—“honored him, followed him, Dwelt in his mild and magnificent eye, Heard his great language, caught his clear accents, Made him their pattern to do and to die.”
While the regret still lingers, that he was not permitted to witness, and to contribute further effort to secure, the triumph, which he predicted, of the cause for which he died—that regret is mitigated by the reflection, that he could never have died more honorably than in a war which could only have been avoided by the sacrifice of the Constitution and the Union.
[Footnote 1: This banner now hangs in the Doric Hall at the State House, where its mute eloquence has often started tears, and “thoughts too deep for tears,” in many a casual visitor.]
* * * * *
By the Rev. Josiah Lafayette Seward, A.M.
The valuable histories of Harvard University, by Quincy, Peirce, and Eliot, and the wonderfully full and accurate sketches of the early graduates, by John Langdon Sibley, the venerable librarian emeritus, are treasuries of interesting information in regard to the early customs and the first presidents and pupils of that institution. From these various works we have gathered the following items of interest, which we will give, without stopping at every step to indicate the authorities. Mr. Sibley has preserved the ancient spelling, which is so quaint, that we shall attempt to reproduce it.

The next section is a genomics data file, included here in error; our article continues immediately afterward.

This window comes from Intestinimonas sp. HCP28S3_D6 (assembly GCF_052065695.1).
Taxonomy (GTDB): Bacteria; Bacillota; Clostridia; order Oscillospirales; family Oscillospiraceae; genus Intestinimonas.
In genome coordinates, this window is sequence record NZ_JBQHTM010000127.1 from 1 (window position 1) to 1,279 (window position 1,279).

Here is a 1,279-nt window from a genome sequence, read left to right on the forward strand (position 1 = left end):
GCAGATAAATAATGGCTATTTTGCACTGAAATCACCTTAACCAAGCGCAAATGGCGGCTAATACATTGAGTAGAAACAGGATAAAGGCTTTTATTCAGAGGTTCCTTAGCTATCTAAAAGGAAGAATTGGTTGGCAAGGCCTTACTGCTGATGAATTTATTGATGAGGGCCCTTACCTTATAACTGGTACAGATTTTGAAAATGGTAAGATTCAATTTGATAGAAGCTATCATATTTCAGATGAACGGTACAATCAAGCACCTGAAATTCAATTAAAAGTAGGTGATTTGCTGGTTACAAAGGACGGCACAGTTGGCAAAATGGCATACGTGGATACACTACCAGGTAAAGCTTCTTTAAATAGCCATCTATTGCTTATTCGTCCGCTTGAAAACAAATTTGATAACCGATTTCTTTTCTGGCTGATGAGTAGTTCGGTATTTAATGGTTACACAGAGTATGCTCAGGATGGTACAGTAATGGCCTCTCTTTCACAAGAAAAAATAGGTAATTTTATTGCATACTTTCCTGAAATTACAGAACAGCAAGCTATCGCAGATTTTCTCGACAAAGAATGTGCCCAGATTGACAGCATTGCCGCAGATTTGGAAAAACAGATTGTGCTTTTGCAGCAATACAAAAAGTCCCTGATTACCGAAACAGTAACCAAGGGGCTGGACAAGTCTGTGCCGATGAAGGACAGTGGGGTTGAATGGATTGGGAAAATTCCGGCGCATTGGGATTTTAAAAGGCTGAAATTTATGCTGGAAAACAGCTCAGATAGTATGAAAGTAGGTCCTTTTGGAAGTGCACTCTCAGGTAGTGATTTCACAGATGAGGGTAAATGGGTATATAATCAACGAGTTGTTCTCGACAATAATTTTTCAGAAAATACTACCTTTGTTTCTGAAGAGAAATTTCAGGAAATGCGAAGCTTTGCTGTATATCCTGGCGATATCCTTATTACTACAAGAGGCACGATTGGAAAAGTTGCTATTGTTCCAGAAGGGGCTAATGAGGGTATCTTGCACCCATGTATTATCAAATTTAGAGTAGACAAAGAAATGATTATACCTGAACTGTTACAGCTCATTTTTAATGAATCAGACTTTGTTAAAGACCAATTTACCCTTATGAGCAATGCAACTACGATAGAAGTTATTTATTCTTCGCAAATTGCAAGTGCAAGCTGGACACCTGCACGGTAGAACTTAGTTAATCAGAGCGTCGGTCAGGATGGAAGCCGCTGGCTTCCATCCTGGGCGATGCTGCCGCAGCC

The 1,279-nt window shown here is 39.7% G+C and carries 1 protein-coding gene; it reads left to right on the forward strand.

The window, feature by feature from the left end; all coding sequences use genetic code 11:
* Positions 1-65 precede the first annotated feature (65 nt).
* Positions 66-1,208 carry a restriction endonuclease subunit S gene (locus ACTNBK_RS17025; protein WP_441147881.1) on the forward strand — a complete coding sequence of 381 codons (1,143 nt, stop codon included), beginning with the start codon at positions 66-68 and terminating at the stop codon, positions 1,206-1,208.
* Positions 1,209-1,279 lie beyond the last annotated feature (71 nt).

October 28, 1636, the General Court of Massachusetts “agreed to give 400 (pounds) toward a schoale or colledge, whearof 200 (pounds) to be paid the next yeare, & 200 when the worke is finished, & the next Court to appoint wheare & what building.” On November 15, 1637, the “Colledg is ordered to be at Newtowne.” On November 20, 1637, occurs the following record of the General Court: “The Governor Mr. Winthrope, the Deputy Mr. Dudley, the Treasurer Mr. Bellingham, Mr. Humfrey, Mr. Herlakenden, Mr. Staughton, Mr. Cotton, Mr. Wilson, Mr. Damport, Mr. Wells, Mr. Sheopard, & Mr. Peters, these, or the greater part of them, whereof Mr. Winthrope, Mr. Dudley, or Mr. Bellingham, to bee alway one, to take order for a colledge at Newtowne.”
May 2, 1638, the General Court changed the name of Newtowne to Cambridge, and, on March 13, 1639, “It is ordered that the Colledge agreed upon formerly to be built at Cambridge shall bee called Harvard Colledge.” It appears that before this time there had been a school; but the name of college was not assumed until the above date. The teacher of this school was Mr. Nathaniel Eaton, who has left an unenviable reputation, and made an inauspicious beginning of that institution which was to attain to such distinction. He finally got into serious trouble, in consequence of his brutal conduct and for one act in particular, which led to his leaving the school and town. Governor Winthrop, in his